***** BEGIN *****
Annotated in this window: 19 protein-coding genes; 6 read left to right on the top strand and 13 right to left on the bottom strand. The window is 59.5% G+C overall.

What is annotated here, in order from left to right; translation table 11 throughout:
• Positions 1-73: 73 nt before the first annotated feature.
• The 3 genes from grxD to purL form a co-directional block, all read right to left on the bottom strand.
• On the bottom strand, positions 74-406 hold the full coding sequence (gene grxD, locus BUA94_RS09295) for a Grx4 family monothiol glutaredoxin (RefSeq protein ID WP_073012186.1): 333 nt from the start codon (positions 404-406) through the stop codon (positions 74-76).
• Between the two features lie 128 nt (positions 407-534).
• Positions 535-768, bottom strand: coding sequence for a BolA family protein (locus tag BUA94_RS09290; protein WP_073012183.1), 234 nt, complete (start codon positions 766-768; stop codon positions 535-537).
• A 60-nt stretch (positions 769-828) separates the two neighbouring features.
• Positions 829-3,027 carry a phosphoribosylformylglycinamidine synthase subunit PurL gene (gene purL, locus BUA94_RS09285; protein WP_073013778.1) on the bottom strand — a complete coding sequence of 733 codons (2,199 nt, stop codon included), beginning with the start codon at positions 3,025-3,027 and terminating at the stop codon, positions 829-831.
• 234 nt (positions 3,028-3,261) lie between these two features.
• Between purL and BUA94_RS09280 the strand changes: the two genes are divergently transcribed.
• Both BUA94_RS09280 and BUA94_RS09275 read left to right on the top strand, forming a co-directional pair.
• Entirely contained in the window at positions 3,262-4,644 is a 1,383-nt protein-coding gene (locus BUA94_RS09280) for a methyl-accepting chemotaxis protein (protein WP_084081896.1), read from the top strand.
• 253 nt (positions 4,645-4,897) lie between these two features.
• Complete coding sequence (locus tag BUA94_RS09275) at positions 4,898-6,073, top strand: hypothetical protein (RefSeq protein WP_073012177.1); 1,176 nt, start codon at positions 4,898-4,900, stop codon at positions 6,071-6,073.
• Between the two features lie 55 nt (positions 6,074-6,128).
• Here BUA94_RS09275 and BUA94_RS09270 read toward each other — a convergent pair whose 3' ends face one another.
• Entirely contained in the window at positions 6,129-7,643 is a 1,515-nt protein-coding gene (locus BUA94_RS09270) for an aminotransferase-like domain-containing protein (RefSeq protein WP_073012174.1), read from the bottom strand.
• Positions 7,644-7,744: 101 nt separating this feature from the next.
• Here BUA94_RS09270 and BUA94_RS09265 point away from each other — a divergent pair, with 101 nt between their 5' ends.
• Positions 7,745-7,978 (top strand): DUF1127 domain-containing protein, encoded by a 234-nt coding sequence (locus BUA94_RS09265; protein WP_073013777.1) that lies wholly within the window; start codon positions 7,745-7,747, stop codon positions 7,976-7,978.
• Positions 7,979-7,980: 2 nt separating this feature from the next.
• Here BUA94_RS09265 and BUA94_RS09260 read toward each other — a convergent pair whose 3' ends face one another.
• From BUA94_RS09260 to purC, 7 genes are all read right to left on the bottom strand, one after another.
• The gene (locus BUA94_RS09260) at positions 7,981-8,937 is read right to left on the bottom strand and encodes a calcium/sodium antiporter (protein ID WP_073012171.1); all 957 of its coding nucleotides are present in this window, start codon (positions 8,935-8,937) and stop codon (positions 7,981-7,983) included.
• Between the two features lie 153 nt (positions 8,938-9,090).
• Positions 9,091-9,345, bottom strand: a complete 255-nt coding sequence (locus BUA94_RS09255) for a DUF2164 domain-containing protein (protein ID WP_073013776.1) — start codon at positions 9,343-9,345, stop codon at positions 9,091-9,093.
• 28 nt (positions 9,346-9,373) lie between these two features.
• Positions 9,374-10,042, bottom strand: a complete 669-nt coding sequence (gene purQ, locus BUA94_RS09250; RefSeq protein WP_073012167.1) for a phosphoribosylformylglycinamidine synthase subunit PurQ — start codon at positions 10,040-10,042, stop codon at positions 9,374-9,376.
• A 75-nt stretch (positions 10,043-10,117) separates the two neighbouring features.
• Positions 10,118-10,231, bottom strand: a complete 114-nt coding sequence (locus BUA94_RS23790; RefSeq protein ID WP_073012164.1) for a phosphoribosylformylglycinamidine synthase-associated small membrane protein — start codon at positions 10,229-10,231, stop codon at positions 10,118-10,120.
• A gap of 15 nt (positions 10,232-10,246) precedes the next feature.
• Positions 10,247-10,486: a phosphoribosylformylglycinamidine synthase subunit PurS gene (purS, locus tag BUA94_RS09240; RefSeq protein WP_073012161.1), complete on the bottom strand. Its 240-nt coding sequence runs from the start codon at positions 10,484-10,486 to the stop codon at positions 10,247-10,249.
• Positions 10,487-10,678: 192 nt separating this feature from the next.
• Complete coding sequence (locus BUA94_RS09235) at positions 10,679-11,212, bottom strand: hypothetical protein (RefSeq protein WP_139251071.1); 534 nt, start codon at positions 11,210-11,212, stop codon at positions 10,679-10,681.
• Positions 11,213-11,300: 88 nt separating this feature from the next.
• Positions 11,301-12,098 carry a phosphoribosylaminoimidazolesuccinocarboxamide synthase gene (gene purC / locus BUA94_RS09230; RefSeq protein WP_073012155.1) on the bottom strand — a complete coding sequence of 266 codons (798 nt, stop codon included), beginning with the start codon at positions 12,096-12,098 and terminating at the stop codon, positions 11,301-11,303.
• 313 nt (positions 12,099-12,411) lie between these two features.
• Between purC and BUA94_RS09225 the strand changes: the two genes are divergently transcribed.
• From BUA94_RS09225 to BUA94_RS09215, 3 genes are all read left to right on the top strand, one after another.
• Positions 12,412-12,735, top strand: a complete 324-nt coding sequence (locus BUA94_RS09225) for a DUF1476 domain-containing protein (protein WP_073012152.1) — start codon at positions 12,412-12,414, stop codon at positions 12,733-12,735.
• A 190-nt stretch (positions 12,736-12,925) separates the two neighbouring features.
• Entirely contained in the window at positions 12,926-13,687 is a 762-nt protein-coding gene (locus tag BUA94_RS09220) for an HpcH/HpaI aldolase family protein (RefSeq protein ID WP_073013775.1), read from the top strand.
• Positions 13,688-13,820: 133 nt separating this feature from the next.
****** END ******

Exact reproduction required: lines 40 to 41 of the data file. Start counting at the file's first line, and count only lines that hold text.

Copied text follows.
• From BUA94_RS09225 to BUA94_RS09215, 3 genes are all read left to right on the top strand, one after another.
• Positions 12,412-12,735, top strand: a complete 324-nt coding sequence (locus BUA94_RS09225) for a DUF1476 domain-containing protein (protein WP_073012152.1) — start codon at positions 12,412-12,414, stop codon at positions 12,733-12,735.